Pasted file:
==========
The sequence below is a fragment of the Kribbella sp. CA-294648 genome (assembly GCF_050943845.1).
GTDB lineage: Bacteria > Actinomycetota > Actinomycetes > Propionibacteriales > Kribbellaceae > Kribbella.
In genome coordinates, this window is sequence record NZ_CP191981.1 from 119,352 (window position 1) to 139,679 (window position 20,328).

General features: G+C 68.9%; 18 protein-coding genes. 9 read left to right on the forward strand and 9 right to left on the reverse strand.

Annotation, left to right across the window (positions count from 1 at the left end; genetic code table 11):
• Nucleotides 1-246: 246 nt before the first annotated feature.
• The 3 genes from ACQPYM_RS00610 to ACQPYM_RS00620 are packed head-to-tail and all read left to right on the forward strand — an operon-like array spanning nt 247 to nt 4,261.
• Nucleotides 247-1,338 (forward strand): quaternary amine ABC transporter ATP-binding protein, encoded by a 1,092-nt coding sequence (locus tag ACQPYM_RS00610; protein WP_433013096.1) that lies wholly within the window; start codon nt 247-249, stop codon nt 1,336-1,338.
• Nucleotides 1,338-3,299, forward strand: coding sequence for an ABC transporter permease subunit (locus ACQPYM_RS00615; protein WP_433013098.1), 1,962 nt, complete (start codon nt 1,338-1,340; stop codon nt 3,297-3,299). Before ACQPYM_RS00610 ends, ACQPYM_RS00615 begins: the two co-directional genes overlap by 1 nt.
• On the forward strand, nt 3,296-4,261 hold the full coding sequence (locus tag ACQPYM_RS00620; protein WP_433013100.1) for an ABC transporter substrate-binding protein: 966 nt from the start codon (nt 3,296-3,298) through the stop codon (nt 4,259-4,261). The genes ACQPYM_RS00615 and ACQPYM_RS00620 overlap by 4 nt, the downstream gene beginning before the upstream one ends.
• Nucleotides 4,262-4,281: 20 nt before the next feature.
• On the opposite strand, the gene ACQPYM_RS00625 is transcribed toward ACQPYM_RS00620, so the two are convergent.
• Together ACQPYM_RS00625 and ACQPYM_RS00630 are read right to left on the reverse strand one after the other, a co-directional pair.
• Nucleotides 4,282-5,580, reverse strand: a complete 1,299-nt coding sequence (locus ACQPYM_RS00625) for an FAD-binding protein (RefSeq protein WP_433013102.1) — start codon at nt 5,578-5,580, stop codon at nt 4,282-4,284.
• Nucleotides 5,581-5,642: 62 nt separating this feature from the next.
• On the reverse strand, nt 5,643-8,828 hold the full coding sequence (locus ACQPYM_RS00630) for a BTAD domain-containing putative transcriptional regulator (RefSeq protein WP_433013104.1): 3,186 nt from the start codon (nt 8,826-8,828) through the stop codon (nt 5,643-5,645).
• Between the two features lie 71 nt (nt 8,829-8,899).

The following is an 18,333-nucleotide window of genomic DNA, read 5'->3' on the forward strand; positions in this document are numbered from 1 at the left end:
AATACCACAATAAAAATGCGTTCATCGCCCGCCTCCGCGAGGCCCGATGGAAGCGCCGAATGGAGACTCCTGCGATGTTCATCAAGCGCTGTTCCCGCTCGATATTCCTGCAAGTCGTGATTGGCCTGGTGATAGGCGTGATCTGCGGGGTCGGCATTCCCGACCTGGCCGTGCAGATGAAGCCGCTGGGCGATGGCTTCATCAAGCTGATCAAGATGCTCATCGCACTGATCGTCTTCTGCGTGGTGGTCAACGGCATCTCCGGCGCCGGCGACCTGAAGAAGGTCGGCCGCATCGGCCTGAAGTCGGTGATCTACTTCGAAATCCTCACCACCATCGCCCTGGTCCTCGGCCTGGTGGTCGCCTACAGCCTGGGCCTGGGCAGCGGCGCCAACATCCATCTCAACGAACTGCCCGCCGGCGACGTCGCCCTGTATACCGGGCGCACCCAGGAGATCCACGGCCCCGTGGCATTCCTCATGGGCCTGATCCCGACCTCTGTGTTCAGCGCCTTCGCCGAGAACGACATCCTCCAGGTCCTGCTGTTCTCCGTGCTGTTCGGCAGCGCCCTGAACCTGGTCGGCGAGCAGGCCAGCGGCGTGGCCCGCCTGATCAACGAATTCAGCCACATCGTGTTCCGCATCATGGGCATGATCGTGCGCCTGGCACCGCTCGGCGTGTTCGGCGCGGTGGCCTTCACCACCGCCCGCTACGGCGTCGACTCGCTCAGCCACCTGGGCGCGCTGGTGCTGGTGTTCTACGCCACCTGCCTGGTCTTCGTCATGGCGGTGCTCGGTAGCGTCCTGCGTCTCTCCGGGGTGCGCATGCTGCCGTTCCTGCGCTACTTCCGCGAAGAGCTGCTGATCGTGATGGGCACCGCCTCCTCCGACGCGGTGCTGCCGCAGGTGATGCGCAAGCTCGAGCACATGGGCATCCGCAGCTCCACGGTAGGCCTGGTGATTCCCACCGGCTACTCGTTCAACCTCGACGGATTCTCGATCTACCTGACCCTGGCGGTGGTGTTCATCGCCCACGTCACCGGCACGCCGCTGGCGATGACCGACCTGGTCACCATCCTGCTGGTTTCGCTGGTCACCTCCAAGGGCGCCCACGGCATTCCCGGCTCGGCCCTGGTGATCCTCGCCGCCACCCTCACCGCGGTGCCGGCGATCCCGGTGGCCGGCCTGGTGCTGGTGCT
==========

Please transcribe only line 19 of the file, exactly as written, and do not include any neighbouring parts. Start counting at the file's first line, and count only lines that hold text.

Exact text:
AATACCACAATAAAAATGCGTTCATCGCCCGCCTCCGCGAGGCCCGATGGAAGCGCCGAATGGAGACTCCTGCGATGTTCATCAAGCGCTGTTCCCGCTCGATATTCCTGCAAGTCGTGATTGGCCTGGTGATAGGCGTGATCTGCGGGGTCGGCATTCCCGACCTGGCCGTGCAGATGAAGCCGCTGGGCGATGGCTTCATCAAGCTGATCAAGATGCTCATCGCACTGATCGTCTTCTGCGTGGTGGTCAACGGCATCTCCGGCGCCGGCGACCTGAAGAAGGTCGGCCGCATCGGCCTGAAGTCGGTGATCTACTTCGAAATCCTCACCACCATCGCCCTGGTCCTCGGCCTGGTGGTCGCCTACAGCCTGGGCCTGGGCAGCGGCGCCAACATCCATCTCAACGAACTGCCCGCCGGCGACGTCGCCCTGTATACCGGGCGCACCCAGGAGATCCACGGCCCCGTGGCATTCCTCATGGGCCTGATCCCGACCTCTGTGTTCAGCGCCTTCGCCGAGAACGACATCCTCCAGGTCCTGCTGTTCTCCGTGCTGTTCGGCAGCGCCCTGAACCTGGTCGGCGAGCAGGCCAGCGGCGTGGCCCGCCTGATCAACGAATTCAGCCACATCGTGTTCCGCATCATGGGCATGATCGTGCGCCTGGCACCGCTCGGCGTGTTCGGCGCGGTGGCCTTCACCACCGCCCGCTACGGCGTCGACTCGCTCAGCCACCTGGGCGCGCTGGTGCTGGTGTTCTACGCCACCTGCCTGGTCTTCGTCATGGCGGTGCTCGGTAGCGTCCTGCGTCTCTCCGGGGTGCGCATGCTGCCGTTCCTGCGCTACTTCCGCGAAGAGCTGCTGATCGTGATGGGCACCGCCTCCTCCGACGCGGTGCTGCCGCAGGTGATGCGCAAGCTCGAGCACATGGGCATCCGCAGCTCCACGGTAGGCCTGGTGATTCCCACCGGCTACTCGTTCAACCTCGACGGATTCTCGATCTACCTGACCCTGGCGGTGGTGTTCATCGCCCACGTCACCGGCACGCCGCTGGCGATGACCGACCTGGTCACCATCCTGCTGGTTTCGCTGGTCACCTCCAAGGGCGCCCACGGCATTCCCGGCTCGGCCCTGGTGATCCTCGCCGCCACCCTCACCGCGGTGCCGGCGATCCCGGTGGCCGGCCTGGTGCTGGTGCT